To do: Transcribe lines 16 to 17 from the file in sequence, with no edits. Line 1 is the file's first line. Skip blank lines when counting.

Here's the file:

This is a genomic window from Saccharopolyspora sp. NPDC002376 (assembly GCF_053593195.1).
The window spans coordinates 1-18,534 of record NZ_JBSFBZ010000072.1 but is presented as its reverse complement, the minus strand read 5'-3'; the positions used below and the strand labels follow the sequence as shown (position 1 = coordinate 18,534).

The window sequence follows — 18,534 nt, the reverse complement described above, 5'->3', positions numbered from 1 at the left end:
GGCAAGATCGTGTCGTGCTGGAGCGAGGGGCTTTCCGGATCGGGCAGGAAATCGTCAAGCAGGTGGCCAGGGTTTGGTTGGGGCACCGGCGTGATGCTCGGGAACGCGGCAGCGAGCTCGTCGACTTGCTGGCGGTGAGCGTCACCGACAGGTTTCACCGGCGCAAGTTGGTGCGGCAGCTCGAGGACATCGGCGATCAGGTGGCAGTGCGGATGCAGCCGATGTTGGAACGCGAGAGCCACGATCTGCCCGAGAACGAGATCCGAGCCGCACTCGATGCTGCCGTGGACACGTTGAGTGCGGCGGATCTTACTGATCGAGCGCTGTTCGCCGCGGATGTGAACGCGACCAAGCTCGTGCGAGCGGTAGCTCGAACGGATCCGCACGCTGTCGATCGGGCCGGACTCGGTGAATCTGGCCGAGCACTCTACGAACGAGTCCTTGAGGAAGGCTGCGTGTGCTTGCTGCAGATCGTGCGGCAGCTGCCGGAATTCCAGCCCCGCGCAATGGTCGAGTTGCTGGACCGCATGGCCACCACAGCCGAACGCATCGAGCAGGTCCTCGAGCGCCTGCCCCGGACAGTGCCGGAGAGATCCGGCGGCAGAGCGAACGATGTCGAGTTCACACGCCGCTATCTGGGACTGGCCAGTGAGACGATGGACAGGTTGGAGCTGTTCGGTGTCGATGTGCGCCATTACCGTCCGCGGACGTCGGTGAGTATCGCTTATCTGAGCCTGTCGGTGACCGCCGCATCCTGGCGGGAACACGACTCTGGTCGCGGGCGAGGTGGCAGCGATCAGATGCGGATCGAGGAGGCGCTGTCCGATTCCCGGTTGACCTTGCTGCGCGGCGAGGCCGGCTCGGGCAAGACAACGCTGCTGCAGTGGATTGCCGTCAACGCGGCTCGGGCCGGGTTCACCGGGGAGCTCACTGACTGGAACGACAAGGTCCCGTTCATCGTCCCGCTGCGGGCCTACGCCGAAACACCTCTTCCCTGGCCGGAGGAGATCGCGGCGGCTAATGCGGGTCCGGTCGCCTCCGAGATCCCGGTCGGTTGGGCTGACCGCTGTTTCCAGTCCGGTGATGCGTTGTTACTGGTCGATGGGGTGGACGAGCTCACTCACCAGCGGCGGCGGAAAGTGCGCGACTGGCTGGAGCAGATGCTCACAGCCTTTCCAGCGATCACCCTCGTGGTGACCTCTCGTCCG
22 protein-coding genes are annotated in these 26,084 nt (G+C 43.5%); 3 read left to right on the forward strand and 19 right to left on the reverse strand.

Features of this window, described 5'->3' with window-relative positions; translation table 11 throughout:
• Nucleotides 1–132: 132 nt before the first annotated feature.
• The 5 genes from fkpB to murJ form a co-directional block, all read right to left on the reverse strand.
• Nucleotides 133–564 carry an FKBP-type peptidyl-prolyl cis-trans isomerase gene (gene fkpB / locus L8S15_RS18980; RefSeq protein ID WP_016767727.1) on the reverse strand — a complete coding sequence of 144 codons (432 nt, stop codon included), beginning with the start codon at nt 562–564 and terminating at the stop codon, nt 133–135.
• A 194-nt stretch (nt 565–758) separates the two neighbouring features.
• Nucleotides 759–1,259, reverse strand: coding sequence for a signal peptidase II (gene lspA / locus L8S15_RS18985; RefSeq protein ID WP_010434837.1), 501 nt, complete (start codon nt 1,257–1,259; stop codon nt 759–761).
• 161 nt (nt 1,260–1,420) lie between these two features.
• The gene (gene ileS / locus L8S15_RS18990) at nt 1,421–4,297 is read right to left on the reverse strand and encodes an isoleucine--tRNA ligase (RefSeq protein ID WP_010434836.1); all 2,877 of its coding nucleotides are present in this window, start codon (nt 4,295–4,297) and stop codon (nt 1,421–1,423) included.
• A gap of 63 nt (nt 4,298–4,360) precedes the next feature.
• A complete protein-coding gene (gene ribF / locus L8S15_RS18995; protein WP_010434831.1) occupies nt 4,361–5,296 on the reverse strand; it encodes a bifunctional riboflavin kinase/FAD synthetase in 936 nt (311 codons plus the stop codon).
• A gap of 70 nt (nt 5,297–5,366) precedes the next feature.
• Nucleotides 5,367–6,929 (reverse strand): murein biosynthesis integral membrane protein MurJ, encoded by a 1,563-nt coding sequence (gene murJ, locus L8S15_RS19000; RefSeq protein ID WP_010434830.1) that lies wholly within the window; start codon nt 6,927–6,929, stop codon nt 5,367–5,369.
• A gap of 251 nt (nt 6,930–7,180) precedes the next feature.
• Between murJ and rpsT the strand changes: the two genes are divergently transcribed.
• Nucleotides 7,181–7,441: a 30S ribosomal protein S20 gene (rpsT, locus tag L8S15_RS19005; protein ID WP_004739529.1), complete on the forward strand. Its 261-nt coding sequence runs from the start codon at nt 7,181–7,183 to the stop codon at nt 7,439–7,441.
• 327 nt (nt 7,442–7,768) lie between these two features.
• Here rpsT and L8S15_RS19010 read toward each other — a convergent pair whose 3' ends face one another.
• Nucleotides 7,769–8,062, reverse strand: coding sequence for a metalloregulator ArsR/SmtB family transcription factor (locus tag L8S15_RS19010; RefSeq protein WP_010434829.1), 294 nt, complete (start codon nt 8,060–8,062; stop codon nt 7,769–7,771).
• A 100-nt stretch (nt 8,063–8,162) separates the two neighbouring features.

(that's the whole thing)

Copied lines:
• A gap of 70 nt (nt 5,297–5,366) precedes the next feature.
• Nucleotides 5,367–6,929 (reverse strand): murein biosynthesis integral membrane protein MurJ, encoded by a 1,563-nt coding sequence (gene murJ, locus L8S15_RS19000; RefSeq protein ID WP_010434830.1) that lies wholly within the window; start codon nt 6,927–6,929, stop codon nt 5,367–5,369.